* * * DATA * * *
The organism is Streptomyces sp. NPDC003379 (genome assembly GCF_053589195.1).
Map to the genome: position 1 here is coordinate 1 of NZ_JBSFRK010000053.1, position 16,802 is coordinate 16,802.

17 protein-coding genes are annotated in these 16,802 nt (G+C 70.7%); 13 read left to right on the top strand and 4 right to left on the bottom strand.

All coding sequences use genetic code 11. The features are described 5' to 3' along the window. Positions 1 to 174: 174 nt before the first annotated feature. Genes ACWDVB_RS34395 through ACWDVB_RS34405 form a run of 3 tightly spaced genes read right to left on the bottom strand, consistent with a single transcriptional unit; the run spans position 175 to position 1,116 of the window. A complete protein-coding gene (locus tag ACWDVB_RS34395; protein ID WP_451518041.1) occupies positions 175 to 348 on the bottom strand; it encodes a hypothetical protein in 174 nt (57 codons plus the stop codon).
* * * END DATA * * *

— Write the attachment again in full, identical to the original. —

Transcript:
The organism is Streptomyces sp. NPDC003379 (genome assembly GCF_053589195.1).
Map to the genome: position 1 here is coordinate 1 of NZ_JBSFRK010000053.1, position 16,802 is coordinate 16,802.

17 protein-coding genes are annotated in these 16,802 nt (G+C 70.7%); 13 read left to right on the top strand and 4 right to left on the bottom strand.

All coding sequences use genetic code 11. The features are described 5' to 3' along the window. Positions 1 to 174: 174 nt before the first annotated feature. Genes ACWDVB_RS34395 through ACWDVB_RS34405 form a run of 3 tightly spaced genes read right to left on the bottom strand, consistent with a single transcriptional unit; the run spans position 175 to position 1,116 of the window. A complete protein-coding gene (locus tag ACWDVB_RS34395; protein ID WP_451518041.1) occupies positions 175 to 348 on the bottom strand; it encodes a hypothetical protein in 174 nt (57 codons plus the stop codon).